Thanks for joining the conversation.

    Tim

    ------------------------------
    Tim Kaminski
    Director/Owner
    Gingerbread Kids Academy
    Richmond TX
    ------------------------------



  • 28.  RE: Quality Care Ain't Cheap

    Posted 14 days ago
    I agree with you. There are enough regs and I certainly fear the idea that some person who knows nothing about ECE will decide that we need to test kids and also insists on a certain model of teaching and learning, which I already see, to some extent, in NJ.

    But, we do need money infused into ECE. We need the Senators to get off their butts and stop being oppositional to understanding the role of ECE in the economy and its growth.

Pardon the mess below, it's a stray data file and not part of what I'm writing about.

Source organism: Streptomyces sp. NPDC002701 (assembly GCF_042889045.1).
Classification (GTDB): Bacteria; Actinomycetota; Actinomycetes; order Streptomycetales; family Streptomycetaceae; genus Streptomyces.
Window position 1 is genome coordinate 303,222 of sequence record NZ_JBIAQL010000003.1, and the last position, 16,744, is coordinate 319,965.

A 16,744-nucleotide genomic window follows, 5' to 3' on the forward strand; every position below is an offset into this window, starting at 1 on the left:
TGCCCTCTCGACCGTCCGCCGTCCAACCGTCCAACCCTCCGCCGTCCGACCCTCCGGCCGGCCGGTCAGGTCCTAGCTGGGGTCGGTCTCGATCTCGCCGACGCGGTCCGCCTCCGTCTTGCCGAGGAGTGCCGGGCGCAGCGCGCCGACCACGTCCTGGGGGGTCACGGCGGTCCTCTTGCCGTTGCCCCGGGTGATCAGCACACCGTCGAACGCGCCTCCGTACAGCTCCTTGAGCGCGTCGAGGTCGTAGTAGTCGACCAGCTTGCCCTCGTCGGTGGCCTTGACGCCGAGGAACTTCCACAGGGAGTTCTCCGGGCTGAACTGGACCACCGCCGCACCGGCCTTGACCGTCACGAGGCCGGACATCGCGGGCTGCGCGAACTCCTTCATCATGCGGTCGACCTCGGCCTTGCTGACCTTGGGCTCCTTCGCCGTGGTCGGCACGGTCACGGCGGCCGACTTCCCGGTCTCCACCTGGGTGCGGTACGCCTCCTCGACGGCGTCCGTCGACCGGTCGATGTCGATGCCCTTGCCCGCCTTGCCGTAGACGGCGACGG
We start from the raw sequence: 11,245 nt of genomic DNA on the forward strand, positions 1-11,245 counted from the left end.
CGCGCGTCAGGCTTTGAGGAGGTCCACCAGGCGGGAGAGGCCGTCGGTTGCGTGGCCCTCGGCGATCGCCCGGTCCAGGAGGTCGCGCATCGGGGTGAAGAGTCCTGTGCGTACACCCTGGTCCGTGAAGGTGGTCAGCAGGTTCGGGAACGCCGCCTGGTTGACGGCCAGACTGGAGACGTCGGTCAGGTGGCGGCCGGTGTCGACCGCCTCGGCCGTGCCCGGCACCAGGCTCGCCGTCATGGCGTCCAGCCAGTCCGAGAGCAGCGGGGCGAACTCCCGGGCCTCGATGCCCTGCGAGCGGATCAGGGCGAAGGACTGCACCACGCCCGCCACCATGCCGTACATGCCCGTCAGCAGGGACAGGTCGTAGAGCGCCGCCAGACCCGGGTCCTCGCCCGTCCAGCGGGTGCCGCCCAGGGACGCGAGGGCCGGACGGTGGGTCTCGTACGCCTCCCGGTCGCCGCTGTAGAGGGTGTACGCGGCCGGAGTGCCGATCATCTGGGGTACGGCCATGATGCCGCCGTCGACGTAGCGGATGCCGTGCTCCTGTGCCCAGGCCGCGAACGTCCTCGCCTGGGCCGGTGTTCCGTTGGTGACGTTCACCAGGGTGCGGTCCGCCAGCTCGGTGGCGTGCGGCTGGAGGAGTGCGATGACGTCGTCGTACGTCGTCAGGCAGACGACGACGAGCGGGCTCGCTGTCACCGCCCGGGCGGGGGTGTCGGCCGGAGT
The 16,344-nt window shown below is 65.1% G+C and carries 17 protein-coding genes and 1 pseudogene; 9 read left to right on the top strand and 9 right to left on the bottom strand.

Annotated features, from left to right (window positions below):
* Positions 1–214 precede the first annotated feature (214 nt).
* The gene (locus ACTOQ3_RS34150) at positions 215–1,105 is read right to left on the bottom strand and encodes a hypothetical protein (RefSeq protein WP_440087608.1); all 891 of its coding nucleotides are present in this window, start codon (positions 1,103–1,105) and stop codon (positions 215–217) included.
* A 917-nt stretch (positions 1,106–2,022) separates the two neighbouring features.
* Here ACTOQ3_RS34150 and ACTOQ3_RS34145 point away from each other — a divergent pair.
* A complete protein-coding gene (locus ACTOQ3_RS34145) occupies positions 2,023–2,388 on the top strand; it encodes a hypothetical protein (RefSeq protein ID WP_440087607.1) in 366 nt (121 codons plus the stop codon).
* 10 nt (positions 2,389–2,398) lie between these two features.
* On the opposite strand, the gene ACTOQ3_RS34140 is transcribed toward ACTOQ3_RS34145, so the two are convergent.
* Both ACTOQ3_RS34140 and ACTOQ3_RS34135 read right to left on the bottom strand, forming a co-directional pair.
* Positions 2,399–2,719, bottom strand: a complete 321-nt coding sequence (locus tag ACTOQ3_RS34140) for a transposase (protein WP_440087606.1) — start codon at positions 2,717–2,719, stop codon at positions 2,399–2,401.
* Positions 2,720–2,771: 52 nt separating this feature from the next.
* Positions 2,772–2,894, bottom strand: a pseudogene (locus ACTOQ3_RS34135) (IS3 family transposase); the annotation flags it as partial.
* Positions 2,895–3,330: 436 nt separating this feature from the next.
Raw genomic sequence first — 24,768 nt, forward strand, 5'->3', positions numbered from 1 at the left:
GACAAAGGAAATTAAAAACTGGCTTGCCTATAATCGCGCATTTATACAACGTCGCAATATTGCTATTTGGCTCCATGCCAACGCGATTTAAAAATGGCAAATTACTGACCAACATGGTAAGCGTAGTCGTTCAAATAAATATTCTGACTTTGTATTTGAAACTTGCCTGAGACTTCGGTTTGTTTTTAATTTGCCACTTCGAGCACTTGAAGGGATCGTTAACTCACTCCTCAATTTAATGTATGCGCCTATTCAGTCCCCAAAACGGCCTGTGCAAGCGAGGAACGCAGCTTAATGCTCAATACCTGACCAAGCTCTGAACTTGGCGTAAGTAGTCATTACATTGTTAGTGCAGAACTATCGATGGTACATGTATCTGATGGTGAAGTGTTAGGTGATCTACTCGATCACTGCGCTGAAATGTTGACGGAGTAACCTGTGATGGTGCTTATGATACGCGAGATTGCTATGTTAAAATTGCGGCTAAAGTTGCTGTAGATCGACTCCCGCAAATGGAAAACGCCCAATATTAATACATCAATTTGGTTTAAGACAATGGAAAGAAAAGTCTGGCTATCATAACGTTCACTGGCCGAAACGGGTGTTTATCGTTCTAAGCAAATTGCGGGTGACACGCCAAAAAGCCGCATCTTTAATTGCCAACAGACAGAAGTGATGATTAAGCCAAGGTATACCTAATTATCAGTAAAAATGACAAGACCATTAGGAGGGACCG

------------------------------
    Nora Krieger, PhD
    Associate Professor Emerita/Past Chair NJEEPRE
    Bloomfield College/NJ Educators Exploring the Practices of Reggio Emilia
    Highland Park, NJ
    ------------------------------



  • 29.  RE: Quality Care Ain't Cheap

    Posted 14 days ago
    Tim- the survey went out to all programs but sadly  many don't respond.  The web site must be updated if you are using subsidy but not if you aren't  so those numbers aren't an accurate representation. There are so many things to consider with subsidies, state and federal funding, etc.  As I approach the end of my career, I can honestly say having the federal and state government more involved frightens me in many ways. Decision making by politicians can be supportive or devastating.  I am not sure I appreciate taking that risk.